This week has two big questions!
- How are the major course themes evident in our examination of the French Revolution? From module 1, we can certainly see some major changes. How is the Revolution a response to that world? Can we see how the historical patterns we've seen in modules 2 and 3 influenced the Revolution?
- How can the concept of gender help us to analyze the primary sources for this week's Lesson?
Video IntroductionAt the end of this week you should be able to:
- Tell the story of the major events of the French Revolution to a roommate (or friend or family member) in 15 minutes or less;
- Apply the skills of inference-making WITHOUT using the words "infer" or "inference" in any of your posts;
- Analyze the assigned primary sources using the category of "gender", as defined below (Background).
Questions to consider, and learning activity
You have two main tasks this week.TASK ONE: The first task in the Forum is to do your best to connect the history of the French Revolution with the broader themes of ATLANTIC WORLD history, using only the resources that we have provided you in this course. To do this you should do your best to connect major themes from Module 1 with major themes from what you know of Module 4. So far for Module 4 you have the Lesson on the American Revolution and the documentary on the French Revolution (link below). This provides you with an incomplete history ... but with LOTS of material to draw strong inferences. If YOU are going to learn to think historically, you have to learn to make connections for yourselves. Task One gives you the chance to build your historical-thinking muscles. In other words, this first task is an exercise that gets you to practice skills of narrative-building (aka storytelling), contextualization, and corroboration, as well as the analysis of continuity / change, and cause / consequence. Check the Toolbox for more on these aspects of historical thinking. We want you to make as many connections to course materials and themes as you can in as concise a way as possible.
TASK TWO: The second task is to analyze the assigned primary sources to see what you can learn and infer about French Revolutionary attitudes about gender. "What is gender?" you might ask. In a famous essay from 1986 the historian Joan Scott defined "gender" as attitudes about the relationship between biological identity and socio-political power. Gender history asks us to consider the ways ideals of masculinity, femininity, and other dimensions of gender identities have influenced history, be that ordinary everyday understandings of meaning and identity, or major events like the French Revolution. Last week, we saw for example, that Abigail Adams brought different dimensions to her understanding of the American Revolution than did her husband, Samuel. Minimally, such examples suggest men and women may have interpreted their worlds differently; it could also mean that gender differences profoundly influence human relations, and therefore history.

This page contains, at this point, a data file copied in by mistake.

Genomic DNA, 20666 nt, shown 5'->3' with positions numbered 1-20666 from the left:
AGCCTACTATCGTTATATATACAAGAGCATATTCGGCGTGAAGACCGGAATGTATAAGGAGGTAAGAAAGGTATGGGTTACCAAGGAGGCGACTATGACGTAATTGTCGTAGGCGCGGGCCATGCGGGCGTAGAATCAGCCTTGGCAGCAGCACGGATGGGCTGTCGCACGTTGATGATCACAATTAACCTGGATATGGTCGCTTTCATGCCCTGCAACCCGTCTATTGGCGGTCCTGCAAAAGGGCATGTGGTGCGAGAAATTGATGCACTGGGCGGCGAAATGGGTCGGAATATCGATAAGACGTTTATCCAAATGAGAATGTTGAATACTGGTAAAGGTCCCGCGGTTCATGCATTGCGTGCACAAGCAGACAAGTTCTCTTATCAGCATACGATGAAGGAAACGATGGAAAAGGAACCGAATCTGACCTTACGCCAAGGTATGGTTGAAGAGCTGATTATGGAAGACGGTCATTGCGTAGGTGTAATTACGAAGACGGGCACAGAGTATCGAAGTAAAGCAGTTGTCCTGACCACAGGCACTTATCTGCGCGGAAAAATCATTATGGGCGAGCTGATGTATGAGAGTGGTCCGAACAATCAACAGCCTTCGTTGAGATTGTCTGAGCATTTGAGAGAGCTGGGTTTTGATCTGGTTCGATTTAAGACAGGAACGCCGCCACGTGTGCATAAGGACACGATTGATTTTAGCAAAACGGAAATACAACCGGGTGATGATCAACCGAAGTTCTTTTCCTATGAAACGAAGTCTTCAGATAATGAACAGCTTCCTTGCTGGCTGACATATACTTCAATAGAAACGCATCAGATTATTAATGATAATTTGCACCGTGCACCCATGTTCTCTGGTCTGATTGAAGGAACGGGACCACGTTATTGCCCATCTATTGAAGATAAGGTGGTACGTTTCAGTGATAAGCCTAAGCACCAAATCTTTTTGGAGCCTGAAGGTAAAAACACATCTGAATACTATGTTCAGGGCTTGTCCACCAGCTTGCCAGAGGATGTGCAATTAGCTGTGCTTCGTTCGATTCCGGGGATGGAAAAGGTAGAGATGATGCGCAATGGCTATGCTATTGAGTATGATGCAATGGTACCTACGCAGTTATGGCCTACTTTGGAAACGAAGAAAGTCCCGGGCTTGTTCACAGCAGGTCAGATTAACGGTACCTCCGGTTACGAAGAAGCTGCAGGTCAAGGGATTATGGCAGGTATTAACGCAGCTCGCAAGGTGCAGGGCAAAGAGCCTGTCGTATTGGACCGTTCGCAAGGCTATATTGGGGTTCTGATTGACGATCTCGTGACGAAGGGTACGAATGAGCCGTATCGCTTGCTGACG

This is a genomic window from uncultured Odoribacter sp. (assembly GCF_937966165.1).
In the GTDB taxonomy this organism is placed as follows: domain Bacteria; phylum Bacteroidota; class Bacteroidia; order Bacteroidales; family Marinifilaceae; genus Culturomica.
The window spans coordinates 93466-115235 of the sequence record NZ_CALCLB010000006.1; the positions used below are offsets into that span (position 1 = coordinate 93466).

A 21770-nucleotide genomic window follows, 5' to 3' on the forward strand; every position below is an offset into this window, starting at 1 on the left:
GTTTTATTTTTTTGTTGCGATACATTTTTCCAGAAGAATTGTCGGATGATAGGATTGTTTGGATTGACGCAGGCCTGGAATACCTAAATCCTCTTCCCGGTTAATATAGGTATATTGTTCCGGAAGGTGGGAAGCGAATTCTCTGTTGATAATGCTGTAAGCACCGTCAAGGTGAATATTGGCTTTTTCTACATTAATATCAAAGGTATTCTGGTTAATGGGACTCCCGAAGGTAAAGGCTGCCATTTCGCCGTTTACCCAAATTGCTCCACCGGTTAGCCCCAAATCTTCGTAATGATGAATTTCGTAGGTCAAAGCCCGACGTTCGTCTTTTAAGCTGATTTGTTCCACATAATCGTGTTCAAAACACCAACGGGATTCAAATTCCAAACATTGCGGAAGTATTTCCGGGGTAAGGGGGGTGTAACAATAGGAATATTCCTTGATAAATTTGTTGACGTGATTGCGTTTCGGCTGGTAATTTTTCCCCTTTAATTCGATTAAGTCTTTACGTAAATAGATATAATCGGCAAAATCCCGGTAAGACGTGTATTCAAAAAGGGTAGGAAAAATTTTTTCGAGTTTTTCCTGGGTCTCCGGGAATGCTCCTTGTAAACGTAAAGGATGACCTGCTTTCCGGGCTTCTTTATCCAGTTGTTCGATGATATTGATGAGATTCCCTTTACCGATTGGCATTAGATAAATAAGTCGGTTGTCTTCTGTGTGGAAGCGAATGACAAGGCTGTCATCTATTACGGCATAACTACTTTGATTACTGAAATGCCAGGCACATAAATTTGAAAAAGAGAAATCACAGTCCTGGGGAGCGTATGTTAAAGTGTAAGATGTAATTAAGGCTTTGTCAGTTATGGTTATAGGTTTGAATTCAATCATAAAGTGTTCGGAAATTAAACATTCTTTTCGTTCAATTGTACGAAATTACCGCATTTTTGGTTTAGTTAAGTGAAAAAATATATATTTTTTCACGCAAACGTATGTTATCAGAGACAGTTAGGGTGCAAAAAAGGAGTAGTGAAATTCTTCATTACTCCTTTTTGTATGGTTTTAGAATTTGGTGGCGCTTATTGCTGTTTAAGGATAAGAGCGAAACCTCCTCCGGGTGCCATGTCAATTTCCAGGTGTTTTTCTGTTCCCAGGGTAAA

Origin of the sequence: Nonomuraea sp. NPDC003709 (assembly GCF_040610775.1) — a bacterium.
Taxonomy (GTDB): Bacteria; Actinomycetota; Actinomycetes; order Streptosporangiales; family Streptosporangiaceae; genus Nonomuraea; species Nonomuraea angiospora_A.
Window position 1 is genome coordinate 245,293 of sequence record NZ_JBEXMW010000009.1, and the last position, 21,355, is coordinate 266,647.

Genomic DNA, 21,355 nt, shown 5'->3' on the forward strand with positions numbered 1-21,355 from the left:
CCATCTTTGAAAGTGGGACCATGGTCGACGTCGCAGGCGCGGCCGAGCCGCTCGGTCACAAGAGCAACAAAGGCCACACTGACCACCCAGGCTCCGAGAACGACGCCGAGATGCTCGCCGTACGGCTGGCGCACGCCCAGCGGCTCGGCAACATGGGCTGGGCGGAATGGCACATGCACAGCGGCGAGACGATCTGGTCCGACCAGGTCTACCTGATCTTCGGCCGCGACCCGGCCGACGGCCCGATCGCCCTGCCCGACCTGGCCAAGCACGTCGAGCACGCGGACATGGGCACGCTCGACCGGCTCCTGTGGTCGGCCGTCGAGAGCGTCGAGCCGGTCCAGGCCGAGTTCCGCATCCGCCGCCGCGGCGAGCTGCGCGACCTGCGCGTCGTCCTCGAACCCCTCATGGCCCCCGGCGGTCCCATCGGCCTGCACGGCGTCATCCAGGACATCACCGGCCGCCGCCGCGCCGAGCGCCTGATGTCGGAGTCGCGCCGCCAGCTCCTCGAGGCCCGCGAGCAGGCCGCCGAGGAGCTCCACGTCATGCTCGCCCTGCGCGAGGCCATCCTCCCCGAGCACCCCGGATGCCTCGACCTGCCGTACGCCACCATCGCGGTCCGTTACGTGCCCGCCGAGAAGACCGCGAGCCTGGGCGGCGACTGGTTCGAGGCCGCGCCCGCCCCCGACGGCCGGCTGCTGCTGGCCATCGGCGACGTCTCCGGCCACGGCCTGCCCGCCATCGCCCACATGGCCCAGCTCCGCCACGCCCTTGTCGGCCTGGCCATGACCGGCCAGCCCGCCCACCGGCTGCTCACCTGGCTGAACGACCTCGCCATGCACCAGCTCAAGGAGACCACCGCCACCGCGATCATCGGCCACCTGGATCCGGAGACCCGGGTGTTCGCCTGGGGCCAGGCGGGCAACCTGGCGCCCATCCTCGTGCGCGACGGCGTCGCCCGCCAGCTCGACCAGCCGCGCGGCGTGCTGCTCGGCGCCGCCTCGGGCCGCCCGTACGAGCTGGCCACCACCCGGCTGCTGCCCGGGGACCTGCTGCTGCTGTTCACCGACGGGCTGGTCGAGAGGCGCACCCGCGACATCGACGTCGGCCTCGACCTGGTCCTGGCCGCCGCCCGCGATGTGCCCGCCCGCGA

WORKFLOW: Some of the tasks you have this week are the same as previous weeks. There are 2 details that are important. First, you have to build on previous posts, which means you have to provide more source evidence than your Forum peers who posted before you for whatever idea you are discussing, AND second, you should post at least twice -- on two different days, once about Task One and the other about Task Two.
If you want to make a great post, plan to add something new to the discussion. You can certainly do this by agreeing with a previous person, but you can also POLITELY and RESPECTFULLY see the same issue from a different and new perspective -- or you could even see the same issue completely differently, while also remaining polite and respectful. There are so many ways of seeing and thinking about this week's sources, and therefore no group's discussion in the Forums can exhaust the possibilities. This means that you should push yourselves to add something significant and really interesting (aka "fascinating" and "surprising" AND "based strongly on sources") to your Forum discussions. When each of you does this, you can really learn a great deal from one another.
Some of the sources for this week are quite short. These sources you are required to read closely. They include the sermon by Richard Price (1789), as well as the Declaration of the Rights of Man and the Citizen (1789) and the Declaration of the Rights of the Woman and the Citizenness (1791).
Other sources are quite long. These include the very long essays by the British writers Edmund Burke (1790) and Mary Wollstonecraft (1792). It might help you to know that Burke was responding to Price, and Wollstonecraft was responding to Burke. Read at least 5 pages closely from each of the two long primary sources. Do NOT select these 5 pages randomly from the longer sources. Use Voyant Tools to help you focus on a significant part of each text. Use the Tools in Voyant to practice distant reading, and write about your conclusions in the Forum. Combine your distant reading with the close reading of at least 5 pages from both Burke and Wollstonecraft. Do not repeat the views and insights of your classmates.
BackgroundSo far in this section of your Lessons over the past many weeks, we have provided you with background information that helps contextualize the sources that are the focus of your learning activities. This week, we're doing something different.